Tuesday, November 17, 2009

Exploding Brains

Alan Jones, in his book Reimagining Christianity, shares the old story about two frogs. He calls them Bill and Ted. Ted lived by the ocean, Bill lived in a well. When Ted tried to explain the vastness and beauty of the ocean, Bill was impressed, but couldn’t get his brain around it, “You mean it’s so enormous that it’s half as big as this well?” Ted tried and tried to covey the hugeness of the ocean, but Bill, so impressed with his own little world, just couldn’t grasp it. In the end, Ted persuaded Bill to make the long journey to the ocean to see for himself, and after a series of adventures they came to a hill from which the mighty ocean could be seen. Leading Bill up to the crest, Ted finally said, “Now, open your eyes.” When Bill opened his eyes and saw the vastness of the ocean, its expansive shining presence, his head exploded in a thousand pieces.

This could be a parable for our time. I have experienced the explosion from both sides. I remember when a professor of New Testament tried to help me see the vastness of the ocean and my head exploded. I couldn’t take it; it was too much for my limited vision to grasp. I got angry with that professor and left that school; a decision I now deeply regret.

I am now that professor, not literally of course, but in my theological work as a Pastor and writer. I am trying to help Christians who stand where I once stood, who live in a well where I once lived, see the vastness of the ocean, and, as to be expected, I have on a number of occasions been showered with exploding brains. (What’s the old cliché? What goes around comes around).

Sunday, November 8, 2009

More Gracious than God?

In some of my conversations with Christians about theology I’m discovering believers who are far more gracious, inclusive, and compassionate than their beliefs.

A case in point: Baptists Today is currently running a series of articles on the topic, “Homosexuality and the Church.” People who have different perspectives have been assigned to present their point of view. The pastor who wrote the article for part 2 (November, vol. 27, no. 11 issue) set forth a theology of condemnation. The harsh, condemnatory language of the Bible was cited and argued that it is all applicable for today.

The reader was made to expect, based on the severe, wrathful, condemnatory language of the Bible cited, that the conclusion would be one of condemnation. And yet the author concludes (even though he has argued that the Bible, meaning God, condemns the homosexual with angry, vindictive language) that to fail to show compassion toward the homosexual is inexcusable. He even says: “The church should support legislation that would give homosexual persons equal rights in employment, housing, and public accommodations.”

Here is a situation where the pastor whose argument from the Bible is laced with condemnatory language is more gracious than his theology; the pastor shows more compassion and grace than the vindictive God he pictures and imagines God to be.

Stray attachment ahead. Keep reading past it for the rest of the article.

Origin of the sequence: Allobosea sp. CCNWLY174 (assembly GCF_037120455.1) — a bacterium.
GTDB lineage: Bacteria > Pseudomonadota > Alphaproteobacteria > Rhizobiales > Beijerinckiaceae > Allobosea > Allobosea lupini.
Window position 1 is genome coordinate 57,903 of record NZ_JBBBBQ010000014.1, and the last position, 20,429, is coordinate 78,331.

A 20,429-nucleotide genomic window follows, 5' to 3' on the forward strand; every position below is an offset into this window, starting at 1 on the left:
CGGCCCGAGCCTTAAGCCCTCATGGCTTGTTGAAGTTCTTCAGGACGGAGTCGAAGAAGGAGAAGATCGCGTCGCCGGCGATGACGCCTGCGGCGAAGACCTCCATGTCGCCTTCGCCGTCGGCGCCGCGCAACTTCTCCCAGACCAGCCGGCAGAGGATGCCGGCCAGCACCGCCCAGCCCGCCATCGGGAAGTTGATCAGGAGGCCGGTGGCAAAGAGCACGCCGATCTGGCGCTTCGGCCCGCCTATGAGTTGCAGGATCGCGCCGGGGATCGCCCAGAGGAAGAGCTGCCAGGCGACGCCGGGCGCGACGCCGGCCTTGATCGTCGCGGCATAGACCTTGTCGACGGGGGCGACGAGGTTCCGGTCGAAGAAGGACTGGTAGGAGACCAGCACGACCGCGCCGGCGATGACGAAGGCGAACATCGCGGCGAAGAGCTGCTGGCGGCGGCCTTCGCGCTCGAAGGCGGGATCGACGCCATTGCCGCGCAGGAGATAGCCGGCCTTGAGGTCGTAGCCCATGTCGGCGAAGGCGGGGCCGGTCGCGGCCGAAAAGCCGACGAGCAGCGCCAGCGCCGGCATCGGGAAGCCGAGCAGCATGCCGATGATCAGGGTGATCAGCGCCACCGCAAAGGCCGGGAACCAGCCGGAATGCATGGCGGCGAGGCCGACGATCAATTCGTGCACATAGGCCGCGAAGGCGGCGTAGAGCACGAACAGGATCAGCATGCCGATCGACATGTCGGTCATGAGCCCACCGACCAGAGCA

In my conversations with Christians I am seeing this again and again, namely, Christians more gracious and understanding than the God they profess to believe in and serve.

Amazing! Why not let go of a harsh, exclusive, judgmental theology? Otherwise, the gracious Christian who believes in such a God comes across as a much better person than the God he or she worships.

Thursday, November 5, 2009

A Large God Requires a Large Faith

We come to know God through both understanding and experience, which are always limited.

Think of the story of Moses standing before the God who appeared to him “in a flame of fire out of a bush” (Ex. 3:2). When Moses inquires as to God’s name, trying to understand God and wanting to explain who God is to his people, God responds, “I am who I am.”

The name communicates mystery and ambiguity. Why? Because a name cannot capture God; God can go by many names. To define God by a name would be to confine God to a particular expression of God’s self.

Later in the story of Moses’ relationship with God Moses asks to see (experience) God’s glory (Ex. 33:18). In the interchange between God and Moses God says, “And while my glory passes by I will put you in a cleft of the rock, and I will cover you with my hand until I have passed by; then I will take away my hand, and you shall see my back; but my face shall not be seen.”

What’s that about? It’s the biblical writer’s way of saying that we can only “see in part.” Our experience of God is always limited, because God is inexhaustible and his full glory is always hidden.

I would suggest that our capacity to experience God is greater than our capacity to understand God, but both are severely restricted in numerous ways.

This is one reason why all our creeds and faith confessions must be held tentatively, because God is so much greater and larger than our definitions, depictions, and descriptions of God. And so to insist that our understanding and experience, our explanations and expressions of faith are the only “right” ones is arrogant and misguided.

Because God is who God is our questions are more important than our answers. I love what Pastor Rob Bell did at his church (described in his book, “Velvet Elvis”); they hosted “A Doubt Night” where no question was off limits.

Why are questions important? Because they reflect humility and honesty; they allow God to be God instead of trying to make God conform to our image.

A large faith in a large God does not need answers to all our questions. When we allow God to be larger than what we can know, understand, or experience, we become larger too. We come to appreciate the mystery and paradox that is God.

I often wonder why people who insist that there is only one truth and they have it, want to settle for such a small “g” god.